Biden’s US and Emerging India : Converging Interests, Galloping Opportunities
Sub Title : The historicity of the Indo- US relationship and the likely future thrust of US foreign policy
Issues Details : Vol 14 Issue 5 Nov – Dec 2020
Author : Lt Gen Syed Ata Hasnain, PVSM, UYSM, AVSM, SM, VSM (Retd)
Page No. : 34
Category : Geostrategy
: December 4, 2020
Indo-US relations have entered a crucial period of complexity with linkages and sub linkages of interests of the two nations. However, the convergence of interests far outweighs the differences. This article address the historicity of the Indo- US relationship, the likely future thrust of US foreign policy, the currency of threats to mutual interests and the future scope and speed in development of the relationship in the post Covid world
The tipping point in Indo-US relations seems to be approaching with the prospective assumption of charge of the US destiny by the Biden-Harris team of the Democratic party of the US. India is actually one of those nations on which there could be maximum convergence between the existing and the next US Administration leading to near continuity in policy. There were many apprehensions about the Biden-Harris team in Indian strategic circles, but these seem to have been put behind with more astute prognosis based on realistic analyses regarding transition from candidacy to actual power.
Most strategic commentators were surprised that President Trump decided to send the Secretary of State and the Defence Secretary for the 2+2 Dialogue with India, seven days before the crucial presidential election in the US which could see a change of administration. A physical dialogue as against a virtual one further reflects the seriousness of the US. Obviously these decisions come out of the seriousness attached to the situation in the Indo Pacific region where China has chosen to use the pandemic period to change course and coerce various countries with the purpose of creating for itself a position of advantage in the post pandemic world order. With the situation in Ladakh tense and no resolution in sight, the trigger to take the Indo-US relationship to a transformational one is already there. In fact, if there is one thing on which the Republicans and the Democrats would have convergence of policy at this juncture of the presidential race, it is to enhance the depth and quality of the relationship with India.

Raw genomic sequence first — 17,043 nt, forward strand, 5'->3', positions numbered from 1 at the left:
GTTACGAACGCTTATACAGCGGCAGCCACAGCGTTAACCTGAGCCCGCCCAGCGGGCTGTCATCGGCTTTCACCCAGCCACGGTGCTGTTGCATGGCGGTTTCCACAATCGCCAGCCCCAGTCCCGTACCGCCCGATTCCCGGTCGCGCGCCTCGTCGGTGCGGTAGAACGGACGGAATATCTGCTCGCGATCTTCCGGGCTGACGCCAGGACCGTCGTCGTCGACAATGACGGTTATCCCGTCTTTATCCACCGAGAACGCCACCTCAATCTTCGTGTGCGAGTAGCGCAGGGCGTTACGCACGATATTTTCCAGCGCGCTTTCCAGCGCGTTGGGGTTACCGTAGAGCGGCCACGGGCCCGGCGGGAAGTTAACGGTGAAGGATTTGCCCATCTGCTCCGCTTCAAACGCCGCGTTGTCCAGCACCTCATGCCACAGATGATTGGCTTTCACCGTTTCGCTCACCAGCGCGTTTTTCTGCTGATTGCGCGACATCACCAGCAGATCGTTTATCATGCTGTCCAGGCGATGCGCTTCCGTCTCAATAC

Historicity of the Relationship
Despite being in the opposite camp with the former Soviet Union or remaining altruistically nonaligned India’s relationship with the US was just cordial through the Cold War and never reached the threshold of closeness. India’s pursuit of non-alignment irked the US but also made it realize that it was not against its interests. President John F Kennedy’s one billion dollar aid for the Third Plan, measures towards India’s food security, plus the immediate military assistance post the 1962 Sino Indian border war helped shore up the relationship which fell again after the Indo Pak Conflict 1965 when a military embargo was placed. The USS Enterprise affair during the 1971 Indo Pak conflict made the US villainous in Indian eyes.
Post-Cold War there was a reluctant drag in spite of many changes in Indian foreign policy; yet the relationship could never really take off due to what may be termed adjustment issues. Perhaps the geostrategic advantages to the US provided by Pakistan overshadowed the potential provided by India as an economic and defence partner; Cold War mindsets were not easy to overcome. Some modicum of defence cooperation did begin through the Kickleighter proposals of 1991 but this was never ever near transformational in the making although Exercise Malabar between the US and Indian navies began as early as 1992. The arrival of a personality like Robin Rafael, US Assistant Secretary of State for South Asia in the first Clinton Administration (her husband Ambassador Rafael was killed in the air crash with President Zia of Pakistan), wasn’t helpful either. She unhesitatingly made it clear which side she was on with reference to the India-Pakistan equation.